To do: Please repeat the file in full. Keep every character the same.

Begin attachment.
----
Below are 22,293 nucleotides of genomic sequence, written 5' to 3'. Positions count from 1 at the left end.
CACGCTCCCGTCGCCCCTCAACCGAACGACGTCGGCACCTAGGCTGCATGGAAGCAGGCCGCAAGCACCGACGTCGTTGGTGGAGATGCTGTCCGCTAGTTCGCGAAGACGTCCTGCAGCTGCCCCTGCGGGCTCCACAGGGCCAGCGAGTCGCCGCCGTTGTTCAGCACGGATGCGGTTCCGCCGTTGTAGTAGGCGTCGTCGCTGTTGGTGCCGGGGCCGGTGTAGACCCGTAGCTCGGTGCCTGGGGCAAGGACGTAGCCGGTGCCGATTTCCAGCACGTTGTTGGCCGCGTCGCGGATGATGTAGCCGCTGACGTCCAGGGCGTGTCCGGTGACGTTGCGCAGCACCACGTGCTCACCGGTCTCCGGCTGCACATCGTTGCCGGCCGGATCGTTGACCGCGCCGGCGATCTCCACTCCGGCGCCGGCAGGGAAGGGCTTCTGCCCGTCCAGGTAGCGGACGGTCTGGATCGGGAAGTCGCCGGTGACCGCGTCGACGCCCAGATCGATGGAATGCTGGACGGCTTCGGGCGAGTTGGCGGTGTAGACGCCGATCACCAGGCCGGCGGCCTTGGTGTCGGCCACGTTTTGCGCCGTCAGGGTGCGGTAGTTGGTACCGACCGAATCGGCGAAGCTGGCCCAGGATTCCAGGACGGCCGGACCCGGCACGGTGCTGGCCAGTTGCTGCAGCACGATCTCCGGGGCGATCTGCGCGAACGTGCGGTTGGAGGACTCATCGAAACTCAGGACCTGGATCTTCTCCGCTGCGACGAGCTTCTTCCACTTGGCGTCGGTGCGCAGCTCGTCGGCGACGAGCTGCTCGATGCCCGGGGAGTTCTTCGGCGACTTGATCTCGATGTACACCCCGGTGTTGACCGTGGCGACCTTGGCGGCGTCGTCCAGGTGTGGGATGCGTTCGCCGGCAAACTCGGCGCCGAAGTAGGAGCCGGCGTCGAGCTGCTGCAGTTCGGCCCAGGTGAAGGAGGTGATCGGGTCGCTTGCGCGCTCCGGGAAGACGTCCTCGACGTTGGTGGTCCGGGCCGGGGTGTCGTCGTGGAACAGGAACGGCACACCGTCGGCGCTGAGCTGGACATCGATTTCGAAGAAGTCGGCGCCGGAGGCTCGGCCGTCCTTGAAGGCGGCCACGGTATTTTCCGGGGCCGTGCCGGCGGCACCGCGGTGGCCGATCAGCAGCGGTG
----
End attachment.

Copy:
Below are 22,293 nucleotides of genomic sequence, written 5' to 3'. Positions count from 1 at the left end.
CACGCTCCCGTCGCCCCTCAACCGAACGACGTCGGCACCTAGGCTGCATGGAAGCAGGCCGCAAGCACCGACGTCGTTGGTGGAGATGCTGTCCGCTAGTTCGCGAAGACGTCCTGCAGCTGCCCCTGCGGGCTCCACAGGGCCAGCGAGTCGCCGCCGTTGTTCAGCACGGATGCGGTTCCGCCGTTGTAGTAGGCGTCGTCGCTGTTGGTGCCGGGGCCGGTGTAGACCCGTAGCTCGGTGCCTGGGGCAAGGACGTAGCCGGTGCCGATTTCCAGCACGTTGTTGGCCGCGTCGCGGATGATGTAGCCGCTGACGTCCAGGGCGTGTCCGGTGACGTTGCGCAGCACCACGTGCTCACCGGTCTCCGGCTGCACATCGTTGCCGGCCGGATCGTTGACCGCGCCGGCGATCTCCACTCCGGCGCCGGCAGGGAAGGGCTTCTGCCCGTCCAGGTAGCGGACGGTCTGGATCGGGAAGTCGCCGGTGACCGCGTCGACGCCCAGATCGATGGAATGCTGGACGGCTTCGGGCGAGTTGGCGGTGTAGACGCCGATCACCAGGCCGGCGGCCTTGGTGTCGGCCACGTTTTGCGCCGTCAGGGTGCGGTAGTTGGTACCGACCGAATCGGCGAAGCTGGCCCAGGATTCCAGGACGGCCGGACCCGGCACGGTGCTGGCCAGTTGCTGCAGCACGATCTCCGGGGCGATCTGCGCGAACGTGCGGTTGGAGGACTCATCGAAACTCAGGACCTGGATCTTCTCCGCTGCGACGAGCTTCTTCCACTTGGCGTCGGTGCGCAGCTCGTCGGCGACGAGCTGCTCGATGCCCGGGGAGTTCTTCGGCGACTTGATCTCGATGTACACCCCGGTGTTGACCGTGGCGACCTTGGCGGCGTCGTCCAGGTGTGGGATGCGTTCGCCGGCAAACTCGGCGCCGAAGTAGGAGCCGGCGTCGAGCTGCTGCAGTTCGGCCCAGGTGAAGGAGGTGATCGGGTCGCTTGCGCGCTCCGGGAAGACGTCCTCGACGTTGGTGGTCCGGGCCGGGGTGTCGTCGTGGAACAGGAACGGCACACCGTCGGCGCTGAGCTGGACATCGATTTCGAAGAAGTCGGCGCCGGAGGCTCGGCCGTCCTTGAAGGCGGCCACGGTATTTTCCGGGGCCGTGCCGGCGGCACCGCGGTGGCCGATCAGCAGCGGTG